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  • feedwordpress 09:00:32 on 2019/05/03 Permalink
    Tags: , , , , , loss, Nora McInerny, , The Hot Young Widows Club   

    “Our Hearts Are Like the Hogwarts Room of Requirement—They Magically Open Up a New Room Just When We Need It.” 

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    Interview: Nora McInerny

    A few years ago, Nora McInerny went through tremendous period of grief and loss. Within a month, she miscarried her second baby, her father died of cancer, and then her husband Aaron died from a brain tumor. She explains, "These are all really sad stories, but they are not only sad stories. They are love stories and life stories and sometimes even funny stories." She has a terrific podcast, Terrible (Thanks for Asking) with honest talk about sorrow and loss.

    She's written several books, such as It's Okay to Laugh (Crying is Cool Too) and No Happy Endings: A Memoir, and her latest book is The Young Hot Widows Club: Lessons on Survival from the Front Lines of Grief.

    As it happens, I have a friend who is a member of this club—though in his case, it's for "young hot widowers." So I was very interested to read Nora's new book.

    Gretchen: What’s a simple activity or habit that consistently makes you happier, healthier, more productive, or more creative?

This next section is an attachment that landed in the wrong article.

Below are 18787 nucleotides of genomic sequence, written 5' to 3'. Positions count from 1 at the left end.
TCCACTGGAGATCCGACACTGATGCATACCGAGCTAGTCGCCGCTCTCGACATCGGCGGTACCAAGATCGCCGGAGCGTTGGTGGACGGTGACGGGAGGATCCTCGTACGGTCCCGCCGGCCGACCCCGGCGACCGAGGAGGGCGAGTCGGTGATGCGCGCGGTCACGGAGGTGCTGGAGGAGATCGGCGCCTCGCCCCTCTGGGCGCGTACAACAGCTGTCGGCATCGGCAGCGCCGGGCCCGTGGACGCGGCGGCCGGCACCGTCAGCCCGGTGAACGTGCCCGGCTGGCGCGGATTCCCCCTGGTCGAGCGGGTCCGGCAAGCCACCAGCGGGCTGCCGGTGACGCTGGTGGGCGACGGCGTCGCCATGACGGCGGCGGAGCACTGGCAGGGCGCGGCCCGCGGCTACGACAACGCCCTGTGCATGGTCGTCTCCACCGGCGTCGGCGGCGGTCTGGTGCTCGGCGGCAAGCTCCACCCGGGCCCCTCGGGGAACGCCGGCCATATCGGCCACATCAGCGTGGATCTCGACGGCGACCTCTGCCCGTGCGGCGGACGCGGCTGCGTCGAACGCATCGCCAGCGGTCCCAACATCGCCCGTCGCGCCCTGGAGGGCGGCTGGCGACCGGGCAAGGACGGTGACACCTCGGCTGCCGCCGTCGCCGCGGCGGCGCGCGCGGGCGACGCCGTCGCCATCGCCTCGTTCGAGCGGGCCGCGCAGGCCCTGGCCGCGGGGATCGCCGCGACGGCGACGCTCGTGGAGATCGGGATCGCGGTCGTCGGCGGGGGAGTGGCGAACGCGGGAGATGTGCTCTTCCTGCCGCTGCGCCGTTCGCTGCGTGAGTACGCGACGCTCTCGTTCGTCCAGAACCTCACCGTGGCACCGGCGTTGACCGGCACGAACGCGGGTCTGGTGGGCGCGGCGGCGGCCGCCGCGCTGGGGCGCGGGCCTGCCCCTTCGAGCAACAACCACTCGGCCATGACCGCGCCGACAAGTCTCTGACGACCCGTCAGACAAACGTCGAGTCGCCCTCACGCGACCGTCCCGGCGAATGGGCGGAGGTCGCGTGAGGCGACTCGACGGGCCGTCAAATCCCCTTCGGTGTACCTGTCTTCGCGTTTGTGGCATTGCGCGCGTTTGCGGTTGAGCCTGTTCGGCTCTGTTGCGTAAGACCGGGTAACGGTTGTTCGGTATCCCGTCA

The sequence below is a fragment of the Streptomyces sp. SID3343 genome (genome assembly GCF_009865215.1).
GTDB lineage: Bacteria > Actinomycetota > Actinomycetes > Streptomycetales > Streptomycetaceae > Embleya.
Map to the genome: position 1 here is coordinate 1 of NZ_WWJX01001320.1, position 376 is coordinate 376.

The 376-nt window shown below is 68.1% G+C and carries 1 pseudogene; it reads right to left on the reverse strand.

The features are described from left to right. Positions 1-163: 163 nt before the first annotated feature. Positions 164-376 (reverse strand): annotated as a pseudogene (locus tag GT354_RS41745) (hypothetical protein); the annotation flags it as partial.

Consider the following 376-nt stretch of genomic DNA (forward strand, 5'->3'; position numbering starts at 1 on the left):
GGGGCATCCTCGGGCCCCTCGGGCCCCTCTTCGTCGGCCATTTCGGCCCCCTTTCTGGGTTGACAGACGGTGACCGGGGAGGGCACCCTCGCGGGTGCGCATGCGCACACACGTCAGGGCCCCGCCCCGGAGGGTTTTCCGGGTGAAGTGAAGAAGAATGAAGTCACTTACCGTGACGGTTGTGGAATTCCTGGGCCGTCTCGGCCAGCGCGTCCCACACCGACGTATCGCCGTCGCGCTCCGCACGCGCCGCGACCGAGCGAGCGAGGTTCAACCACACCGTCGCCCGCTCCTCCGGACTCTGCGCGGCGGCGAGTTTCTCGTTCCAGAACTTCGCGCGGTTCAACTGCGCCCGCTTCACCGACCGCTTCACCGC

Nora: I’m from Minnesota where the winters are absurdly long and the days are short. I really couldn’t live without my medical-grade SAD lamp. I’m an early riser, often up by 5:30 am. I blast myself with light while I read or write first thing in the morning. Not only does it help me feel physically better, It also helps my winter depression a ton. Some of my best writing sessions happen while I’m sitting in front of the lamp. I highly recommend them for those of us surviving northern climates.

    What’s something you know now about happiness that you didn’t know when you were 18 years old?

    I didn’t know much about happiness when I was 18 because I was a truly miserable person. I thought happiness meant checking achievement boxes. Get into a “good” college. Check. Move to NY. Check. Work in advertising. Check. It wasn’t until my boyfriend was diagnosed with a terminal brain tumor that I decided to start living in the ways that taught me pursuing happiness did not mean the absence of pain. We got married one month after Aaron’s diagnosis and first brain surgery. I knew that happiness meant being with him for as long as I could. Being with him also meant becoming a widowed mother at age 31.

    Happiness can live alongside pain, grief, and sadness. They are not at odds. Though we are often taught that happiness is a perfect, permanent state of being, sometimes saying “yes” to happiness means saying “yes” to a whole bunch of other feelings.